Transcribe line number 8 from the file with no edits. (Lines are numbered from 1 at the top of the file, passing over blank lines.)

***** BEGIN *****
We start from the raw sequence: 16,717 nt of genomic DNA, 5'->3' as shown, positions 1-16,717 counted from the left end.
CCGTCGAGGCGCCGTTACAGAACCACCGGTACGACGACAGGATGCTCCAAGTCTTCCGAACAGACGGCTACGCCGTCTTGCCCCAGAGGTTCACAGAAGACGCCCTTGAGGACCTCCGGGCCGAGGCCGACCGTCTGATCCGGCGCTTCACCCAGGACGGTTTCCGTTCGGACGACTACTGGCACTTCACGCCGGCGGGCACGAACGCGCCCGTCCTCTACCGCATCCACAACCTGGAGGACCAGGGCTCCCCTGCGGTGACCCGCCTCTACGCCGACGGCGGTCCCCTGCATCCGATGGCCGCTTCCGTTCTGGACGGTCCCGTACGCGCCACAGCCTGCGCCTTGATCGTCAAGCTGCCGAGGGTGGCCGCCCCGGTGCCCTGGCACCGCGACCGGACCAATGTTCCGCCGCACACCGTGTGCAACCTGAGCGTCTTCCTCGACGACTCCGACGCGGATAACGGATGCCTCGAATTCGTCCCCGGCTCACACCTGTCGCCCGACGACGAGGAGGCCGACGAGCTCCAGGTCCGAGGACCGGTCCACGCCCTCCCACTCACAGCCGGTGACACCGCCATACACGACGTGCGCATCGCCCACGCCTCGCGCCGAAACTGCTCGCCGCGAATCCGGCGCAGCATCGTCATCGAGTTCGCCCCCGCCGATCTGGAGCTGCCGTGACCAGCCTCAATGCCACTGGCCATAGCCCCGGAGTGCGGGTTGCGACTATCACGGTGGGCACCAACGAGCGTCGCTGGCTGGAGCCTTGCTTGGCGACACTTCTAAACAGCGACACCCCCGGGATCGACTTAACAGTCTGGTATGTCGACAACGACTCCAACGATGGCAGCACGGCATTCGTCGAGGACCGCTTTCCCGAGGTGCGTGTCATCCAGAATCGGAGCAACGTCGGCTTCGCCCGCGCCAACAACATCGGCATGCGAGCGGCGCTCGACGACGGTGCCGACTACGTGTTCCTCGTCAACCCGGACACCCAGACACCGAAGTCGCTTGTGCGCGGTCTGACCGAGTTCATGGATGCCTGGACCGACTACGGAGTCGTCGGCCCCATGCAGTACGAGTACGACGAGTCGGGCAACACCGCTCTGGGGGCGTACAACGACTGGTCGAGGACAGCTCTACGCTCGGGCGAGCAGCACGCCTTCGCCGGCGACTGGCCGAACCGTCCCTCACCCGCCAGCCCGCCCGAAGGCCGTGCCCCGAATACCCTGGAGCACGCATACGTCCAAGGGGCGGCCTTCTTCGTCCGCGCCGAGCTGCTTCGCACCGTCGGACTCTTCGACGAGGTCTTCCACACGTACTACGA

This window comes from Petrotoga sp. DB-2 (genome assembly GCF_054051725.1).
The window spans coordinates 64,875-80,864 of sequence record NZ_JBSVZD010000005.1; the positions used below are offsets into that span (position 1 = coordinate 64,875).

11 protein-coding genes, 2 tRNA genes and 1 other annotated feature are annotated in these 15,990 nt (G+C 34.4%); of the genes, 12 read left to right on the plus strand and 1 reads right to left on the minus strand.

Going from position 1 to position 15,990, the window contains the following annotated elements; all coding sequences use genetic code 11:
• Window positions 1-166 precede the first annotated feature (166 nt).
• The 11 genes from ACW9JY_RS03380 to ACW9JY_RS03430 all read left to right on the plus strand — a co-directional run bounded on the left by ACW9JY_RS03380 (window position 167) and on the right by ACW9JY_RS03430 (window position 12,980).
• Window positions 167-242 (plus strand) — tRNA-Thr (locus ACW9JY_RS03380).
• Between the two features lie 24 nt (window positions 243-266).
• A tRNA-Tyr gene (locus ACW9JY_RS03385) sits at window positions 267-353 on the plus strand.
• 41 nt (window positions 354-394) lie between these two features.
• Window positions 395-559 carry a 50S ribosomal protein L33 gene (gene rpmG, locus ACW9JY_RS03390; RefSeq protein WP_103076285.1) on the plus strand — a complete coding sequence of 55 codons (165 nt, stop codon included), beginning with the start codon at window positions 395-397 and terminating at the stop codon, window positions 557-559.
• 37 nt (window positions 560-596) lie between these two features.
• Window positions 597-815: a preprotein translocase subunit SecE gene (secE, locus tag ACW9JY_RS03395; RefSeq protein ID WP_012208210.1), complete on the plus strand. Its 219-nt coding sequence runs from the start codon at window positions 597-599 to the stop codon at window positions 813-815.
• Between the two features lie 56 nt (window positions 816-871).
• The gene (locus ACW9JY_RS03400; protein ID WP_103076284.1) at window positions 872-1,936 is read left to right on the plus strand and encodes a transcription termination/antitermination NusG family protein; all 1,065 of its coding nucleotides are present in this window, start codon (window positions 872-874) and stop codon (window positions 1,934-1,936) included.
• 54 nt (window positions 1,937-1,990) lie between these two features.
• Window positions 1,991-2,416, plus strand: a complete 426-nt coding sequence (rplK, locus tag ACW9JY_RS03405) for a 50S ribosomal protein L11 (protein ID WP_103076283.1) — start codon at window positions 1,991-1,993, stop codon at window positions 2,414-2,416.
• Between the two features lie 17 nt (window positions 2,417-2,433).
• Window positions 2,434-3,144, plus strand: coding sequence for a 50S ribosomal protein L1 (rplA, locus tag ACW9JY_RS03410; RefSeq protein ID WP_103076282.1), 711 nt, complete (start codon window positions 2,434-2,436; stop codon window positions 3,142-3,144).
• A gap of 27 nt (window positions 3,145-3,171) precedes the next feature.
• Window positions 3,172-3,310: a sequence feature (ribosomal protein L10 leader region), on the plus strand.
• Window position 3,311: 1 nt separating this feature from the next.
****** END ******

• The 11 genes from ACW9JY_RS03380 to ACW9JY_RS03430 all read left to right on the plus strand — a co-directional run bounded on the left by ACW9JY_RS03380 (window position 167) and on the right by ACW9JY_RS03430 (window position 12,980).